Intro to the Six Systems of Vedic Philosophy

Photo of author
Written By Boss

Lorem ipsum dolor sit amet consectetur pulvinar ligula augue quis venenatis. 

If you’ve done yoga before, you’ve probably heard the term Veda or Vedic. “Veda” means “knowledge”. Vedic knowledge is also known as Apauruseya. That is, it is not human knowledge. This is knowledge from the gods.

There are six schools of thought in Vedic wisdom. Each system has a different philosophical perspective. These views are called darshanas. Each system was written by a different famous sage.

Here are six philosophical perspectives:

– Nyaya (logic)

– Vaisesika (Atomic Theory)

– Sankhya (analysis of matter and mind)

– Yoga (discipline of self-actualization)

– Mimamsa (Science of Merit)

– Vedanta (Science of God Fulfillment)

All these systems accept Vedic authority. They also all share the same basic principles.

They believe that the self is an individual spiritual being. It springs from the consciousness of nature and eternity.

The ego acquires a series of bodies. This is also called reincarnation. The ego suffers because of its contact with matter. Every system tries to end suffering.

#1 Naya

Oh well

Nyaya was created by the sage Gautama. It is considered the logical system of India. Nyaya is a prerequisite for all philosophical inquiry.

The Nyaya system states that there are sixteen knowable entities and four modes of knowledge.

Through this system, people can understand reality. This understanding will help them gain salvation.

Nyaya analyzes nature. It evaluates knowledge sources. It attempts to distinguish valid knowledge from invalid knowledge.

When one attains right knowledge, one also attains liberation. Mastering these logic skills will help on this journey. With sanity, you can escape the pain of everyday life.

The ultimate goal of the Nyaya system is liberation. It seeks to end all pain and suffering.

Reality Study of the Sixteen Padarthas of Nyaya

Reality Study of the Sixteen Padarthas of Nyaya

#1 Pramana – The Four Sources of Effective Knowledge

Pramana describes four ways of receiving knowledge.

– Pratyaksa (perception)

– Anumana (reasoning)

– Upmana (comparison)

– Zabda (Testimony)

This philosophy divides knowledge into two categories. There is Anubhava and Smrti.

These are also known as experiential knowledge and memory.

Empirical knowledge can be acquired through the four pramanas. Memory originates in a person’s mind. Memory also depends on experiential knowledge.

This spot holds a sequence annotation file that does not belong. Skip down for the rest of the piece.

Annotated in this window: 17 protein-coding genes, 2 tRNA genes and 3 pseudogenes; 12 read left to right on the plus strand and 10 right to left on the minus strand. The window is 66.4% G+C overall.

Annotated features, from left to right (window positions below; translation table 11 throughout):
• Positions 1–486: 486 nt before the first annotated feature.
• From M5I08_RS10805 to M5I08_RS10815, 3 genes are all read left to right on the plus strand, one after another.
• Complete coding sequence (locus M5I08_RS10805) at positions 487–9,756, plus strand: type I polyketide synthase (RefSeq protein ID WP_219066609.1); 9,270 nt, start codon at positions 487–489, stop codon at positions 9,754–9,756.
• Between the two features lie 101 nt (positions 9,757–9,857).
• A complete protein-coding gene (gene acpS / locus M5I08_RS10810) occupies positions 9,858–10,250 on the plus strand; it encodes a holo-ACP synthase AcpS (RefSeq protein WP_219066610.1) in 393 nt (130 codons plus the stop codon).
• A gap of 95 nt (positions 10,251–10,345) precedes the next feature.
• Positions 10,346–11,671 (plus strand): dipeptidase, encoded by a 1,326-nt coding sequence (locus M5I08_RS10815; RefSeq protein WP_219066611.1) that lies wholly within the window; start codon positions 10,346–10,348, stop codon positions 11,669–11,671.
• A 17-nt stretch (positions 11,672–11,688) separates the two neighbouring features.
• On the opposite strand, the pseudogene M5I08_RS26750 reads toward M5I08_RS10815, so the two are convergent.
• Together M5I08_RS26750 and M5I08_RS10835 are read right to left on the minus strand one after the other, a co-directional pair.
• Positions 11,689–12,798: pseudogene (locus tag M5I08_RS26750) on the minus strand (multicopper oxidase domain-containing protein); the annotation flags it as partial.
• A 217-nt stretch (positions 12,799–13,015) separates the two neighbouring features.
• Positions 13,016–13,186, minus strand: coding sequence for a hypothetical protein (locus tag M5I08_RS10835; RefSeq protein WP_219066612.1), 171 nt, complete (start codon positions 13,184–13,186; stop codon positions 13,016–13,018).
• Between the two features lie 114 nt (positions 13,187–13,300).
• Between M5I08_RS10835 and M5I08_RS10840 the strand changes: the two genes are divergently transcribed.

There is valid knowledge and invalid knowledge or Prama and Aprama. Aprama can be divided into three categories:

– Samsaya (doubt)

– Bhrama (flawed perception)

– Tarka (Assumption Argument)

Nyaya understands true knowledge. It always corresponds to the nature of its object. True knowledge is knowing the true nature of things. True knowledge can bring success. But wrong knowledge makes you helpless. It can lead to failure and disappointment.

#2 Prameya – The Twelve Objects of Knowledge

Prameya – The Twelve Objects of Knowledge

Prameya is the object of knowledge. It is also translated as “knowable”. There are twelve cognitive objects.

– Atman (ego)

– relic (body)

– Indriyas (five senses)

– Artha (sense object)

– Buddhi (knowledge)

– Manas (spiritual)

– Pravrtti (event)

– Dosa (Mental Defect)

– Pretyabhava (Rebirth)

– Phala (fruit of deeds)

– Dukha (Pain)

– Apavarga (liberation)

#3 Samsaya – Doubt

Samsaya – Doubt

Reincarnation is a state of doubt. Thoughts waver between conflicting views. But it always affects a single object. When in doubt, there are two different views. But neither offers certainty.

#4 Prayojana – Aiming

No one can act without a purpose or goal. It does not matter whether this goal is fully understood or not. You have to act to get what you want. Sometimes they take action to get rid of what they don’t need. These objects inspire your own activities.

#5 Drstanta – Example

Drstanta – Example

A general fact can be illustrated with an example. This also helps with the argument. This is an important aspect of the argument. This is acceptable to both parties. This is not in dispute.

#6 Siddhanta – Teaching

Teachings are indisputable truths. It is the basis of the whole theory. It is also present in every philosophical system. Teachings are accepted as truth. It can come from direct experience or logic and reasoning.

#7 The Five Avayavas – Building Blocks of the Conclusion

Five Avayavas – Components of the Conclusion

Reasoning is an important source of correct knowledge. It contains five essential elements to determine correct knowledge.

– Pratijna (Statement)

——Hetu (reason)

– Udaharana (example)

– Upanaya (universal set)

– Nigamana (Conclusion)

#8 Tarka – Hypothetical Argument

All systems of Indian philosophy agree that thought creates confusion. It can misinterpret information when it is vague. Because of this, it is important to cleanse your mind before attempting to understand.

Tarka is a process of questioning and cross-questioning. It leads to a specific conclusion. Tarka is a guess. It can be used to gain effective knowledge.

Tarka is a great tool for analyzing general statements. It can distinguish valid knowledge from invalid knowledge.

#9 Nirnaya – Conclusion

Nirnaya – Conclusion

Certain knowledge must be obtained legally. To understand an established truth, one must use recognized and legitimate sources of knowledge.

#10 Badha – Diss

Leave a Comment